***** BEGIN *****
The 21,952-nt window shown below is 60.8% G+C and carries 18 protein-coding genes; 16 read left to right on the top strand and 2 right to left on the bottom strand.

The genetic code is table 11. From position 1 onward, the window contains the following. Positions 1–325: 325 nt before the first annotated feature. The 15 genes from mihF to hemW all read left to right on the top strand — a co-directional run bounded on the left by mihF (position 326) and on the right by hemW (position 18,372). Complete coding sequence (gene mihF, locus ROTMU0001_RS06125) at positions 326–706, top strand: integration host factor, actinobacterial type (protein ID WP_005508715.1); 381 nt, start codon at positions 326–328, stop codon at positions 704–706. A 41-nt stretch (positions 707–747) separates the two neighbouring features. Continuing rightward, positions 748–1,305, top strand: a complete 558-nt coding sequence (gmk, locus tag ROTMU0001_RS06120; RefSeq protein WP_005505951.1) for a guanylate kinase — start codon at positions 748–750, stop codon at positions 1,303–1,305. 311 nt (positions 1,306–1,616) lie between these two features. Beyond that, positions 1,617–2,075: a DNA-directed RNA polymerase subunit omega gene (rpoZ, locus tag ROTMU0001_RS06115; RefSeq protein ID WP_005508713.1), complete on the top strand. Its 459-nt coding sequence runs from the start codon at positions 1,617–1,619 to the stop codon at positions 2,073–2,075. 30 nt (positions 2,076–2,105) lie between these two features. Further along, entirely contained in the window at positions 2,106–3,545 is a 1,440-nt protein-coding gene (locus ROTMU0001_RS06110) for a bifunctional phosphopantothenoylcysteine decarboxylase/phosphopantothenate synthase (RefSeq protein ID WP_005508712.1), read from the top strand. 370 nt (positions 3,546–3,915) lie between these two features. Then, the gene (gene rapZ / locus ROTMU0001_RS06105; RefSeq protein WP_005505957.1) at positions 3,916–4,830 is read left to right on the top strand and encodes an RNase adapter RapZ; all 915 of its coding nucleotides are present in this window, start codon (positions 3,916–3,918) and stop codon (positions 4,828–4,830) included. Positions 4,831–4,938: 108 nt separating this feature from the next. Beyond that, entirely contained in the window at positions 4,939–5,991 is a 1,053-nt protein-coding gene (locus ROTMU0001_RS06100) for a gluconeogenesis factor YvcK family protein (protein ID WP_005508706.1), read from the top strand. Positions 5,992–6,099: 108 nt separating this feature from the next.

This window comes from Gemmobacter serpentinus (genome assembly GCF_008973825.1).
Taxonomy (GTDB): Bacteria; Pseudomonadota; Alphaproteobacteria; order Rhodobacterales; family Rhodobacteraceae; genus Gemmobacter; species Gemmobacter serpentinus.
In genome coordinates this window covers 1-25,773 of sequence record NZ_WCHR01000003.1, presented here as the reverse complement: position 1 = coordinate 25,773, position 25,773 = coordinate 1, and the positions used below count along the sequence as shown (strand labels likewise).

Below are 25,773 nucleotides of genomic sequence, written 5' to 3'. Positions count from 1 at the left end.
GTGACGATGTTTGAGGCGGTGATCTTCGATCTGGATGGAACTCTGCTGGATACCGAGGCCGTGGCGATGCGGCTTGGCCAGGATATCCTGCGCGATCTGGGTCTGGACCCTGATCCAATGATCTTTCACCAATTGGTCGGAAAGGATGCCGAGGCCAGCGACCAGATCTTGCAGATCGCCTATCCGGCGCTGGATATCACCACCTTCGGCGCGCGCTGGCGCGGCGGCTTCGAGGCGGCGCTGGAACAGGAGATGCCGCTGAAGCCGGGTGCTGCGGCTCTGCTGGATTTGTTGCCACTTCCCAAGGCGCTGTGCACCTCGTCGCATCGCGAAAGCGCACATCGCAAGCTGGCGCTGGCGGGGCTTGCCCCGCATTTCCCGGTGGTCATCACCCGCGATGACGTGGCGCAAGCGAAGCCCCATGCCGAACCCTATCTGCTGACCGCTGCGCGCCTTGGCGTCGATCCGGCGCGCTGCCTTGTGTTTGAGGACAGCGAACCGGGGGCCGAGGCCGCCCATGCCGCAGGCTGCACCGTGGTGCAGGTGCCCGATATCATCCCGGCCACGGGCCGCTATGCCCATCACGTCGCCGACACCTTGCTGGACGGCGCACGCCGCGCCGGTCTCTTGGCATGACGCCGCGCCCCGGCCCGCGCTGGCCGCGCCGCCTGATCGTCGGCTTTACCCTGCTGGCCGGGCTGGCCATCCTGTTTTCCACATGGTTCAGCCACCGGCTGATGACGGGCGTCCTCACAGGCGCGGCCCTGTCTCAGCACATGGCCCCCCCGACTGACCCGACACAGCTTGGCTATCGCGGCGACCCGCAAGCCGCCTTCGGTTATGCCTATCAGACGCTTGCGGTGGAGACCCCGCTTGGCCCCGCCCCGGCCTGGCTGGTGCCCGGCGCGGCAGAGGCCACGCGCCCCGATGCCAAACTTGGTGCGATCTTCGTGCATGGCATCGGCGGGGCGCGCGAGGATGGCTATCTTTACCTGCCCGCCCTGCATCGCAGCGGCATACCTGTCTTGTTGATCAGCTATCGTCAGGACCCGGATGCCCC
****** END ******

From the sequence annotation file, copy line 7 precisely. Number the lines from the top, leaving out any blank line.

GTGACGATGTTTGAGGCGGTGATCTTCGATCTGGATGGAACTCTGCTGGATACCGAGGCCGTGGCGATGCGGCTTGGCCAGGATATCCTGCGCGATCTGGGTCTGGACCCTGATCCAATGATCTTTCACCAATTGGTCGGAAAGGATGCCGAGGCCAGCGACCAGATCTTGCAGATCGCCTATCCGGCGCTGGATATCACCACCTTCGGCGCGCGCTGGCGCGGCGGCTTCGAGGCGGCGCTGGAACAGGAGATGCCGCTGAAGCCGGGTGCTGCGGCTCTGCTGGATTTGTTGCCACTTCCCAAGGCGCTGTGCACCTCGTCGCATCGCGAAAGCGCACATCGCAAGCTGGCGCTGGCGGGGCTTGCCCCGCATTTCCCGGTGGTCATCACCCGCGATGACGTGGCGCAAGCGAAGCCCCATGCCGAACCCTATCTGCTGACCGCTGCGCGCCTTGGCGTCGATCCGGCGCGCTGCCTTGTGTTTGAGGACAGCGAACCGGGGGCCGAGGCCGCCCATGCCGCAGGCTGCACCGTGGTGCAGGTGCCCGATATCATCCCGGCCACGGGCCGCTATGCCCATCACGTCGCCGACACCTTGCTGGACGGCGCACGCCGCGCCGGTCTCTTGGCATGACGCCGCGCCCCGGCCCGCGCTGGCCGCGCCGCCTGATCGTCGGCTTTACCCTGCTGGCCGGGCTGGCCATCCTGTTTTCCACATGGTTCAGCCACCGGCTGATGACGGGCGTCCTCACAGGCGCGGCCCTGTCTCAGCACATGGCCCCCCCGACTGACCCGACACAGCTTGGCTATCGCGGCGACCCGCAAGCCGCCTTCGGTTATGCCTATCAGACGCTTGCGGTGGAGACCCCGCTTGGCCCCGCCCCGGCCTGGCTGGTGCCCGGCGCGGCAGAGGCCACGCGCCCCGATGCCAAACTTGGTGCGATCTTCGTGCATGGCATCGGCGGGGCGCGCGAGGATGGCTATCTTTACCTGCCCGCCCTGCATCGCAGCGGCATACCTGTCTTGTTGATCAGCTATCGTCAGGACCCGGATGCCCC